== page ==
Brachial plexus reconstruction


Damage to the brachial plexus manifests itself as total or partial flaccid paresis [paralysis] of the upper limb and sensory loss. The clinical symptoms that occur depend on the severity of the nerve tissue damage and the type of damage (upper, upper-middle, total).

The most common type is total brachial plexus damage, which manifests itself as a complete inability to perform movements at the humeral joint, elbow and wrist joints, as well as loss of finger and hand grip movements, and lack of surface and deep sensation in the entire upper limb. In addition, muscle atrophy, instability of the shoulder girdle with inferior subluxation of the head of humerus and severe pain gradually exacerbate. In total damage, the upper and middle parts of the brachial plexus may be interrupted or torn out, and the lower part is almost always torn out.

Another type of damage is partial damage, in which the brachial plexus is usually damaged in the upper or upper-middle part, and the lower part is undamaged. In this type of damage, the ability to move the shoulder and elbow joint is lost, while the ability to flex the wrist and fingers is retained. In isolated damage to the upper part, wrist and finger extension is unaffected.

The rarest is damage only to the lower part of the brachial plexus (loss of grasping function of the hand) with preserved function of the upper and middle parts.

The best diagnostic method is clinical evaluation by an experienced brachial plexus surgeon assisted by MRI of the spinal cord at C4-Th2 and nerve conduction test (EMG/ENG). MRI of the brachial plexus or ultrasound are less important in decision making and planning surgical treatment strategies.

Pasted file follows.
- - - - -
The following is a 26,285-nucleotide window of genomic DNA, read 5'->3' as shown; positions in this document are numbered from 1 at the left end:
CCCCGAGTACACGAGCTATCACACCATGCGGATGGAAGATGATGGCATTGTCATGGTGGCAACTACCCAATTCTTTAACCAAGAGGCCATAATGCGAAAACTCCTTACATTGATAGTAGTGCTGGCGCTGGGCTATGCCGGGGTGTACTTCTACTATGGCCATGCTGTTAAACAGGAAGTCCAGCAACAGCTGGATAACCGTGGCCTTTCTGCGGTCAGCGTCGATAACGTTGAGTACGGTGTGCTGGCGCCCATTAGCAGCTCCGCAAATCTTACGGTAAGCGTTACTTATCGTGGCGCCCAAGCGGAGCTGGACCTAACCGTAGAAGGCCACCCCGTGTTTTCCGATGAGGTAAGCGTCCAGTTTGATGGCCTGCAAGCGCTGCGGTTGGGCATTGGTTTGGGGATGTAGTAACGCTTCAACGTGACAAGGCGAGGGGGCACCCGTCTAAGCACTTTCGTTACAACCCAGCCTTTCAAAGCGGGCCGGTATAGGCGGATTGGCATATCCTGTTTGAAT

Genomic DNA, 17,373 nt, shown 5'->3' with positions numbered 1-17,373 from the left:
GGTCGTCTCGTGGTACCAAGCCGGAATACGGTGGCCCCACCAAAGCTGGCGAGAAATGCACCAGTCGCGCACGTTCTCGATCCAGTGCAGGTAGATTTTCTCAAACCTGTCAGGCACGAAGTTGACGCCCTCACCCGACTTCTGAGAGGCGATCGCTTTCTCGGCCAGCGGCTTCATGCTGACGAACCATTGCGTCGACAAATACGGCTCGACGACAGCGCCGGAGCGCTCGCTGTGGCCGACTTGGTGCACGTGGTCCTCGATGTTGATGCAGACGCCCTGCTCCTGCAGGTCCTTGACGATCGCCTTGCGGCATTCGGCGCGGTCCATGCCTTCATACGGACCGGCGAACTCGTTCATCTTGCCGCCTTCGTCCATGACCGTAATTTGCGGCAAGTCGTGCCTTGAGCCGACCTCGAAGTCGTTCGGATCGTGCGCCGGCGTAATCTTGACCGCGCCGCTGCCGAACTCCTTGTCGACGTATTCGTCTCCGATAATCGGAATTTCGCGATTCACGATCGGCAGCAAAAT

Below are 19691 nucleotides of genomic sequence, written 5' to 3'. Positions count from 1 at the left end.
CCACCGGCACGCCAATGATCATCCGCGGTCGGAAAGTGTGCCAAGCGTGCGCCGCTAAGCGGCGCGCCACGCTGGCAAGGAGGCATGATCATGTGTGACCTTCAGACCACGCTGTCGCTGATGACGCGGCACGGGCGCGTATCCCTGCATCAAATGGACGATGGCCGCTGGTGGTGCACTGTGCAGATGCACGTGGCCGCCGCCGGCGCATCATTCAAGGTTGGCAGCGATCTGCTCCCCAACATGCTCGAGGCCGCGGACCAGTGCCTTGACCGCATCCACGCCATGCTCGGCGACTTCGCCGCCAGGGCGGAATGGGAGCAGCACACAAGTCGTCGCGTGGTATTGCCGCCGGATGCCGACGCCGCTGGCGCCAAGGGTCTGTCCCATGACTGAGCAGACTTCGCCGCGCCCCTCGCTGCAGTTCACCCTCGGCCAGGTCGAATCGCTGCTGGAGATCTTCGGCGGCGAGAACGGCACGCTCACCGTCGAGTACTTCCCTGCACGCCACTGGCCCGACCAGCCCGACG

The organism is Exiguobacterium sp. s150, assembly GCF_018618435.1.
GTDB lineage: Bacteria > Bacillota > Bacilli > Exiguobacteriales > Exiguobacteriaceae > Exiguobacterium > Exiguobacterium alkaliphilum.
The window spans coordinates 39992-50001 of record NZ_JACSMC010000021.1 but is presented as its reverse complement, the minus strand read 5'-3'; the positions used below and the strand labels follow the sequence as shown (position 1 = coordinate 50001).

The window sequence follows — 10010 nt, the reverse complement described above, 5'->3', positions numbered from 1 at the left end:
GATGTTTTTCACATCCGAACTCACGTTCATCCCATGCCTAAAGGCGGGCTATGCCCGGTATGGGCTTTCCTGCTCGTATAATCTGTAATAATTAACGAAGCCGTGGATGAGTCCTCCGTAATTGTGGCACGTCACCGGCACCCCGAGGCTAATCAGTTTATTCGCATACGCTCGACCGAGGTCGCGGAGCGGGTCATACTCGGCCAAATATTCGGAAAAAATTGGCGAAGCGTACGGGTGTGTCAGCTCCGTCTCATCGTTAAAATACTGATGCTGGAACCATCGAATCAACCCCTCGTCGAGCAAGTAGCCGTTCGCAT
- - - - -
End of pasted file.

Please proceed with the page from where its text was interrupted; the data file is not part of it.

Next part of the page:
During microsurgical brachial plexus reconstructions, we employ the following microsurgical techniques:
– Nerve grafting [implantation] (cable graft) – this involves taking a sensory nerve from another site (usually the sural nerve from the calf or the medial cutaneous nerve of the arm) and using it to fill the defect in the damaged elements of the brachial plexus.


– Nerve transfer – this involves using a healthy motor nerve (e.g., accessory nerve) that innervates a functionally less important muscle and connecting it to the damaged part of the brachial plexus, which innervates the functionally more important muscle. It is also possible to use parts of a healthy nerve, i.e. single bundles.

For the best possible treatment outcomes, we use as many sources of healthy nerves as possible by combining nerve transfer techniques with nerve grafting techniques.

The time between the injury and surgery is of key importance and it affects the outcomes of brachial plexus reconstructive treatment.

The best window for surgery is the first 5 months after injury. Reconstructions performed during this period yield the best results. Operations performed between 6 and 12 months after the injury statistically have worse outcomes. Operations after 12 months from the injury produce unsatisfactory results. In such cases, we no longer perform primary plexus reconstruction; we qualify patients for secondary tenomioplasty or functional muscle graft surgery.